- Jim Herod, Head Gamekeeper at Ickworth 1940s

Gerald Curtis shares memories of the war, his father shown in the picture below, Jack Curtis, who was gamekeeper at Ickworth in the 1940s. 

1940s gamekeepers at Ickworth, Curtis with dog and Herod with cat
1940s photo of two gamekeepers - Curtis with a dog and Herod with a cat, sat on the grass at Ickworth
1940s gamekeepers at Ickworth, Curtis with dog and Herod with cat

It was lucky that Ickworth wasn't commandered during the War, but then there was the reason "the Germans never bombed it was ‘cos they used the glass on the top.  They used to know exactly where they were.  They flew over, they looked down, they said that’s Ickworth!"

Ickworth was a landmark.  "The Army were camped during the war. There was a camp down at the Boat House Lake (Fairy Lake).  There was sort of huts along the road as you go up to the Round House – to the Round House.  And the Army was there and they was camped down there during the war.  Can’t remember which Regiment it was but then they also had another camp, another one - I can’t remember, they were the buffs, mortar boys. The Army was there and the German prisoners of war of course.  I remember the German prisoners.  We had German prisoners worked here in the war.  They were camped Hardwick and they used to come up here every day.  I think they used to march up.  I’ve seen ‘em marching back and they used to march up into the woods and then they would work in the woods, trimming up trees and doing whatever.  And then they’d march back again during the war."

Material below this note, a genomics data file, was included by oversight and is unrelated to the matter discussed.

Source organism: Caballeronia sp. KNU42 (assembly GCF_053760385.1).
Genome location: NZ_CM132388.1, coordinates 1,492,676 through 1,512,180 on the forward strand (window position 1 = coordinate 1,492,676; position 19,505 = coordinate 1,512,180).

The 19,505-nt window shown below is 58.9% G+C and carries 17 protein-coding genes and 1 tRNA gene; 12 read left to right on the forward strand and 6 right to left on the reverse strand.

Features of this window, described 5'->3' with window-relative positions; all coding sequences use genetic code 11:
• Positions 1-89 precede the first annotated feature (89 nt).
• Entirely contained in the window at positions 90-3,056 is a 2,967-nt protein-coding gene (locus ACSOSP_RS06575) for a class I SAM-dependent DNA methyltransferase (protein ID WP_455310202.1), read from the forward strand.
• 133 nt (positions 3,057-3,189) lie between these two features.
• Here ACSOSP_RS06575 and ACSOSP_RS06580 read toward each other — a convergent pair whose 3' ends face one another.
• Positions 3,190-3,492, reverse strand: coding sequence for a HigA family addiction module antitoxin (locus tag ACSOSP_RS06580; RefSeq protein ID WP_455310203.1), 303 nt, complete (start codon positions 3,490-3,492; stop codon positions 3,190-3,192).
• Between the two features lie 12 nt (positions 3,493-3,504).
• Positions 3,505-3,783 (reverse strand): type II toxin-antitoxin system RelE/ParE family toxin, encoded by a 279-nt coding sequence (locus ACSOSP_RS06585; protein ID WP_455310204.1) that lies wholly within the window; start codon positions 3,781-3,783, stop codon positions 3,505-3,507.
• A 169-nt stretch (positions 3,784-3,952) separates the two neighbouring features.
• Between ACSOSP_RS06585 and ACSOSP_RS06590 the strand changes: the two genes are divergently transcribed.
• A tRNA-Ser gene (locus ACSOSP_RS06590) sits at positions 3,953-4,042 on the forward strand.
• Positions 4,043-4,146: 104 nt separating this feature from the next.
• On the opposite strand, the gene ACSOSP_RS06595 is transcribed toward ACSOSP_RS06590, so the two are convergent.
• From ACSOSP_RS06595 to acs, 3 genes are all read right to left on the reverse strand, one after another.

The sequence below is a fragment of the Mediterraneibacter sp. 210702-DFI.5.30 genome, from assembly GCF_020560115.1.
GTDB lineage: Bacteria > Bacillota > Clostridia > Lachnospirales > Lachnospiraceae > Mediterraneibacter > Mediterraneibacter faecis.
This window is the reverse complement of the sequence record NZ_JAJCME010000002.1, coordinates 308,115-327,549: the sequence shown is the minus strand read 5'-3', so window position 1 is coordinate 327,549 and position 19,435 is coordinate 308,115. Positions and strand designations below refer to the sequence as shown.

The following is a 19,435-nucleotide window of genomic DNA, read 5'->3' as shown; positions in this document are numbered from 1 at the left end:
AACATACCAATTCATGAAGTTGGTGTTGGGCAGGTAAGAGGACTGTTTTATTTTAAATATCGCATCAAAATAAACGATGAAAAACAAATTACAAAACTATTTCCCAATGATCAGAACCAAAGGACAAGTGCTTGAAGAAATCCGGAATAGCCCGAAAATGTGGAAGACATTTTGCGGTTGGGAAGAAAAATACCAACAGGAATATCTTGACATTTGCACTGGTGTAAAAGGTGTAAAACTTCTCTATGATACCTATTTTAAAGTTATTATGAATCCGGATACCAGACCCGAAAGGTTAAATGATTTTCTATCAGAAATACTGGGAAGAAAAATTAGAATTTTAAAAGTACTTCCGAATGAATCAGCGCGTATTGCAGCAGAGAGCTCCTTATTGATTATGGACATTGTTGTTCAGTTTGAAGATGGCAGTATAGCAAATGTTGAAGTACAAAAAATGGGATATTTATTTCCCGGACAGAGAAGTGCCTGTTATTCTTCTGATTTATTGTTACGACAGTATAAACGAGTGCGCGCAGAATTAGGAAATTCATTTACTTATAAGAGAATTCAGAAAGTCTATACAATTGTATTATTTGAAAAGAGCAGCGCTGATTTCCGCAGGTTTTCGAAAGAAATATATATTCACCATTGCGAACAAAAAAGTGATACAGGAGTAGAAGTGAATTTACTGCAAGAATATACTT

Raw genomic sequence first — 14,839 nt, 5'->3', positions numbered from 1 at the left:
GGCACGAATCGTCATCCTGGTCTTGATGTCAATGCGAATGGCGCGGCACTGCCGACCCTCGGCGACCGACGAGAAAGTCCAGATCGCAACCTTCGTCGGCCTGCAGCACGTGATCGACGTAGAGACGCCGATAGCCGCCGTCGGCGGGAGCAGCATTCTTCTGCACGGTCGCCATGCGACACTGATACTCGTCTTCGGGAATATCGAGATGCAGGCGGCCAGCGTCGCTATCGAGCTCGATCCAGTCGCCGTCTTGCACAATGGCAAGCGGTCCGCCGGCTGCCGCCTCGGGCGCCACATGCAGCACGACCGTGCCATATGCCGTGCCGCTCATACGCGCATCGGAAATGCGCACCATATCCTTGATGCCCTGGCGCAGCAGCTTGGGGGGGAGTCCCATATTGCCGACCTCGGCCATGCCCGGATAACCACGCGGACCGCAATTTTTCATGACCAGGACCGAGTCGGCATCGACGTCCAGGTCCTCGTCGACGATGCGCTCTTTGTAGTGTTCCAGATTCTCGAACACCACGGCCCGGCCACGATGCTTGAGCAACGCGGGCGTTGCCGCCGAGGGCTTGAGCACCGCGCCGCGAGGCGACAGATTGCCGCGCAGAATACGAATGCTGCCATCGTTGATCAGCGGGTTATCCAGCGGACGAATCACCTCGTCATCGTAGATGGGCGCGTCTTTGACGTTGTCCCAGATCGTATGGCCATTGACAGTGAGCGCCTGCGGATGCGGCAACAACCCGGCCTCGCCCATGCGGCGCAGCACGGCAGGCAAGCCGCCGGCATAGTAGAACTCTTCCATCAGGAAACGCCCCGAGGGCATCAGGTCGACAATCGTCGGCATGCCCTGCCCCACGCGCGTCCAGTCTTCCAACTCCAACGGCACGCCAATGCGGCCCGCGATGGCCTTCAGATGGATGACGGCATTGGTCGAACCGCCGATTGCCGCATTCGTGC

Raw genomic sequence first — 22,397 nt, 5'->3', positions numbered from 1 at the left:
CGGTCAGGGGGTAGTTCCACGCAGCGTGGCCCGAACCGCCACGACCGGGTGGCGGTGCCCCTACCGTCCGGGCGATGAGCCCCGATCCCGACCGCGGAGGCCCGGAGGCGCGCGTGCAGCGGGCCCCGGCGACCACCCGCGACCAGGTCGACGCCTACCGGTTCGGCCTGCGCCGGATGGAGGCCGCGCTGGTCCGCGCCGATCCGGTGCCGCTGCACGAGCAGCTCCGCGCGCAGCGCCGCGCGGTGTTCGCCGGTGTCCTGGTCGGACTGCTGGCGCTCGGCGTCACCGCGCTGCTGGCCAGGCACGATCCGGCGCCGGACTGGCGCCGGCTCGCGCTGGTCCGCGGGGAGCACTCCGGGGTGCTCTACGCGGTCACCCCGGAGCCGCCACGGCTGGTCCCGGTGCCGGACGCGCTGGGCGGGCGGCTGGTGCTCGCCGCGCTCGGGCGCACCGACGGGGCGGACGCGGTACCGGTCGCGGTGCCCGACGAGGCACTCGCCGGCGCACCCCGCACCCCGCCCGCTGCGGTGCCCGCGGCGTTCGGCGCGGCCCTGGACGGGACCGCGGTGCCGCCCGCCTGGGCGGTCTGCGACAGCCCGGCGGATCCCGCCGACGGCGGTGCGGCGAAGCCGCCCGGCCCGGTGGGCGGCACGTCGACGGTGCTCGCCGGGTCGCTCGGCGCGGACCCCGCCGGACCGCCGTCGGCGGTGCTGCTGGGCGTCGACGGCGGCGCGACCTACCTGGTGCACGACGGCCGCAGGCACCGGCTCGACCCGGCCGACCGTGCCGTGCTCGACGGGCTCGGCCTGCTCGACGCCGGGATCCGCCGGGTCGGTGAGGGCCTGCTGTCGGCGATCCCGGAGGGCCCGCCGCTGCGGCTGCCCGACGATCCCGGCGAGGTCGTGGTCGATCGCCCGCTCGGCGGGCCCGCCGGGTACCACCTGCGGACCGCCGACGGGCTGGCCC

Letter from Ickworth Estate, 1943, requesting any anti-tank unit crossing Ickworth close all gates where stock is grazing!
1943 letter from Ickworth estate requesting any unit passing through the Ickworth estate close all gates where stock is grazing; a detachment from a six ponder anti-tank unit had not done so and the Shetland ponies had escaped
Letter from Ickworth Estate, 1943, requesting any anti-tank unit crossing Ickworth close all gates where stock is grazing!

Important to ensure that gates were closed during any marching and use of the estate, as to prevent any livestock - Shetland ponies - from escaping and wondering freely! 


" The day before D Day I remember all the engines revving and the next day there was nothing to be seen, they had all gone.  I remember Lancasters coming over with the enemy in tow."
- Adrian Peck, worker on the estate